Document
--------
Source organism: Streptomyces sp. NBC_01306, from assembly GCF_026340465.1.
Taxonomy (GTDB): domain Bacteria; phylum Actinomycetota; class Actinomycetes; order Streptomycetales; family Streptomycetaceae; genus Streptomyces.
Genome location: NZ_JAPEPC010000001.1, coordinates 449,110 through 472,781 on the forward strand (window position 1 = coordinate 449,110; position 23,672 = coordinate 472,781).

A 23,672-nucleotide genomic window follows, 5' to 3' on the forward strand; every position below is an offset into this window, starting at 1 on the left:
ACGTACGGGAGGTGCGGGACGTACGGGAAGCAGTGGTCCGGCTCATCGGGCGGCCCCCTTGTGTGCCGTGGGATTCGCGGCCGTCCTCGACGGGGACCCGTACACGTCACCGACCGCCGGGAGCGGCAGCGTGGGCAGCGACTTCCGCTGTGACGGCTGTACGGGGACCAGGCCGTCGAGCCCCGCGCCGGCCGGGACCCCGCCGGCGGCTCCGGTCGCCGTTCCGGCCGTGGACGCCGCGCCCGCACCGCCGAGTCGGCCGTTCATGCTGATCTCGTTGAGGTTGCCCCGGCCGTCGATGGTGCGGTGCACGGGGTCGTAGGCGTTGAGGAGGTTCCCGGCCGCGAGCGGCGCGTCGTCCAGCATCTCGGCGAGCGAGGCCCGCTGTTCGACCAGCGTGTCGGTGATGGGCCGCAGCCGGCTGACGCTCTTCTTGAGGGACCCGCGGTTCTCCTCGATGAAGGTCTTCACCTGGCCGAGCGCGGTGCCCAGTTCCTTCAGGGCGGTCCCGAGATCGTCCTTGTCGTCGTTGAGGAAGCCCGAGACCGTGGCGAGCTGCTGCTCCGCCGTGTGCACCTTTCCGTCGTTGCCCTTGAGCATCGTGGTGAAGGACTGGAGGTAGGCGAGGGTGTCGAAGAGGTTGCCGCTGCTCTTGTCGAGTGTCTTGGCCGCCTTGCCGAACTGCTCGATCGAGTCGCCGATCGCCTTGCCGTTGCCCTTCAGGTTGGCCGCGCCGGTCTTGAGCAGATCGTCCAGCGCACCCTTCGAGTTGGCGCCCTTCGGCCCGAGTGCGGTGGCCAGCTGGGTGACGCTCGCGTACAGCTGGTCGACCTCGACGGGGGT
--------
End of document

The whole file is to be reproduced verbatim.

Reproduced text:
Source organism: Streptomyces sp. NBC_01306, from assembly GCF_026340465.1.
Taxonomy (GTDB): domain Bacteria; phylum Actinomycetota; class Actinomycetes; order Streptomycetales; family Streptomycetaceae; genus Streptomyces.
Genome location: NZ_JAPEPC010000001.1, coordinates 449,110 through 472,781 on the forward strand (window position 1 = coordinate 449,110; position 23,672 = coordinate 472,781).

A 23,672-nucleotide genomic window follows, 5' to 3' on the forward strand; every position below is an offset into this window, starting at 1 on the left:
ACGTACGGGAGGTGCGGGACGTACGGGAAGCAGTGGTCCGGCTCATCGGGCGGCCCCCTTGTGTGCCGTGGGATTCGCGGCCGTCCTCGACGGGGACCCGTACACGTCACCGACCGCCGGGAGCGGCAGCGTGGGCAGCGACTTCCGCTGTGACGGCTGTACGGGGACCAGGCCGTCGAGCCCCGCGCCGGCCGGGACCCCGCCGGCGGCTCCGGTCGCCGTTCCGGCCGTGGACGCCGCGCCCGCACCGCCGAGTCGGCCGTTCATGCTGATCTCGTTGAGGTTGCCCCGGCCGTCGATGGTGCGGTGCACGGGGTCGTAGGCGTTGAGGAGGTTCCCGGCCGCGAGCGGCGCGTCGTCCAGCATCTCGGCGAGCGAGGCCCGCTGTTCGACCAGCGTGTCGGTGATGGGCCGCAGCCGGCTGACGCTCTTCTTGAGGGACCCGCGGTTCTCCTCGATGAAGGTCTTCACCTGGCCGAGCGCGGTGCCCAGTTCCTTCAGGGCGGTCCCGAGATCGTCCTTGTCGTCGTTGAGGAAGCCCGAGACCGTGGCGAGCTGCTGCTCCGCCGTGTGCACCTTTCCGTCGTTGCCCTTGAGCATCGTGGTGAAGGACTGGAGGTAGGCGAGGGTGTCGAAGAGGTTGCCGCTGCTCTTGTCGAGTGTCTTGGCCGCCTTGCCGAACTGCTCGATCGAGTCGCCGATCGCCTTGCCGTTGCCCTTCAGGTTGGCCGCGCCGGTCTTGAGCAGATCGTCCAGCGCACCCTTCGAGTTGGCGCCCTTCGGCCCGAGTGCGGTGGCCAGCTGGGTGACGCTCGCGTACAGCTGGTCGACCTCGACGGGGGT